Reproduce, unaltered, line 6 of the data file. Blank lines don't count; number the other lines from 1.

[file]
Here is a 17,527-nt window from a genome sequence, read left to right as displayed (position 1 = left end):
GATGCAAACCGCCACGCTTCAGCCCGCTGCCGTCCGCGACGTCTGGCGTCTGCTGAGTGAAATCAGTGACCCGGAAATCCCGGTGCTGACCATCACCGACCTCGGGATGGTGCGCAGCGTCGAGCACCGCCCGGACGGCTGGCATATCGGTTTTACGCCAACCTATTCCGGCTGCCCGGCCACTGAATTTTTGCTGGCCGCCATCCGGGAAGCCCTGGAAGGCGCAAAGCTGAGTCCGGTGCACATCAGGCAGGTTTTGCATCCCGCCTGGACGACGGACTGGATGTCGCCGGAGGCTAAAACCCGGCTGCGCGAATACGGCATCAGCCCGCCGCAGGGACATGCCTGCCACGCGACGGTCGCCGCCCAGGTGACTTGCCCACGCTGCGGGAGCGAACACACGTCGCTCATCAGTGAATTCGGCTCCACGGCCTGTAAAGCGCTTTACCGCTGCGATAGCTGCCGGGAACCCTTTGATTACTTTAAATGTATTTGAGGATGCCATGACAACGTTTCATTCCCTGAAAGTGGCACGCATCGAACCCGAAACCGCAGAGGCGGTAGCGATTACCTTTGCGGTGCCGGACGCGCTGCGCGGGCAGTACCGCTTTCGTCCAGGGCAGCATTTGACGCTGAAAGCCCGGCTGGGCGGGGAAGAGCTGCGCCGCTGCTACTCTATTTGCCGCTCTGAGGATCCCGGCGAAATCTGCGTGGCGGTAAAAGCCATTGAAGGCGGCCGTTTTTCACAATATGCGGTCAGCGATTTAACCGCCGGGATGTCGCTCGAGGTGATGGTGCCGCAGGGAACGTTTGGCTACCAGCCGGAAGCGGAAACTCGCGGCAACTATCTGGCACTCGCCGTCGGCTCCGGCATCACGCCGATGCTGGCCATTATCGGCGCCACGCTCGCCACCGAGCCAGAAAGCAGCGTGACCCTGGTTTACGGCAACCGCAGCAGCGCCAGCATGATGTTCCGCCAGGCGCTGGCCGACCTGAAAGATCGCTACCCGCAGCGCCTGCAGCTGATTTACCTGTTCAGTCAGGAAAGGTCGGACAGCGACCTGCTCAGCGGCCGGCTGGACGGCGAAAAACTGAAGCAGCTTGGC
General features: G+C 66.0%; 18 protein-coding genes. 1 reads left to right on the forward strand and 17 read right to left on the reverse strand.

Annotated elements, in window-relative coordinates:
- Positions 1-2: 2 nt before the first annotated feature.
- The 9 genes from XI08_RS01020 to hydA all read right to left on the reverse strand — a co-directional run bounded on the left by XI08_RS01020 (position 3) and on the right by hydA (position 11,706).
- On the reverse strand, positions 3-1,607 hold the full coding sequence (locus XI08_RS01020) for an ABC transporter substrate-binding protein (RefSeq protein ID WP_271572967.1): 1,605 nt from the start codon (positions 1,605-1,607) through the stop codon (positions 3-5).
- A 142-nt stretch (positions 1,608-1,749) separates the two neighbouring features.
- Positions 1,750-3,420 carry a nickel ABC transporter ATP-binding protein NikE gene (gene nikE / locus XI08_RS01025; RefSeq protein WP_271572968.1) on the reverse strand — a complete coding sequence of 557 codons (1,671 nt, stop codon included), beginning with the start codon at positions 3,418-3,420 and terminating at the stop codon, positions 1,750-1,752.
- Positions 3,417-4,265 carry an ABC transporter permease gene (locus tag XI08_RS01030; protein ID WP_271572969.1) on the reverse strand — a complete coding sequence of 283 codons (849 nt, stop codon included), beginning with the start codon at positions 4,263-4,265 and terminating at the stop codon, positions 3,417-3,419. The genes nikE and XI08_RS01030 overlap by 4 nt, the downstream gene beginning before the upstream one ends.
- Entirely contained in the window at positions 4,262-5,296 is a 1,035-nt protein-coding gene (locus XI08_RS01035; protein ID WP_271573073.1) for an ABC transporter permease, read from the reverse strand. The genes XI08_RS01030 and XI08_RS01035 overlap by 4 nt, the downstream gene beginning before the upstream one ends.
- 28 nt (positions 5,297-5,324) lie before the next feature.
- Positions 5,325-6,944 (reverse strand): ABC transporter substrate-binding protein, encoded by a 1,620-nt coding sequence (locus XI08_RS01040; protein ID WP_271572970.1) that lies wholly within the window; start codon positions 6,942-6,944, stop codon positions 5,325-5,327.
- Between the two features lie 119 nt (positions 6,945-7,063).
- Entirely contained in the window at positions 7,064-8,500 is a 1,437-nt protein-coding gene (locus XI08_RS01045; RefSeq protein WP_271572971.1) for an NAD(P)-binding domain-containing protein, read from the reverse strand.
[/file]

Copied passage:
- The 9 genes from XI08_RS01020 to hydA all read right to left on the reverse strand — a co-directional run bounded on the left by XI08_RS01020 (position 3) and on the right by hydA (position 11,706).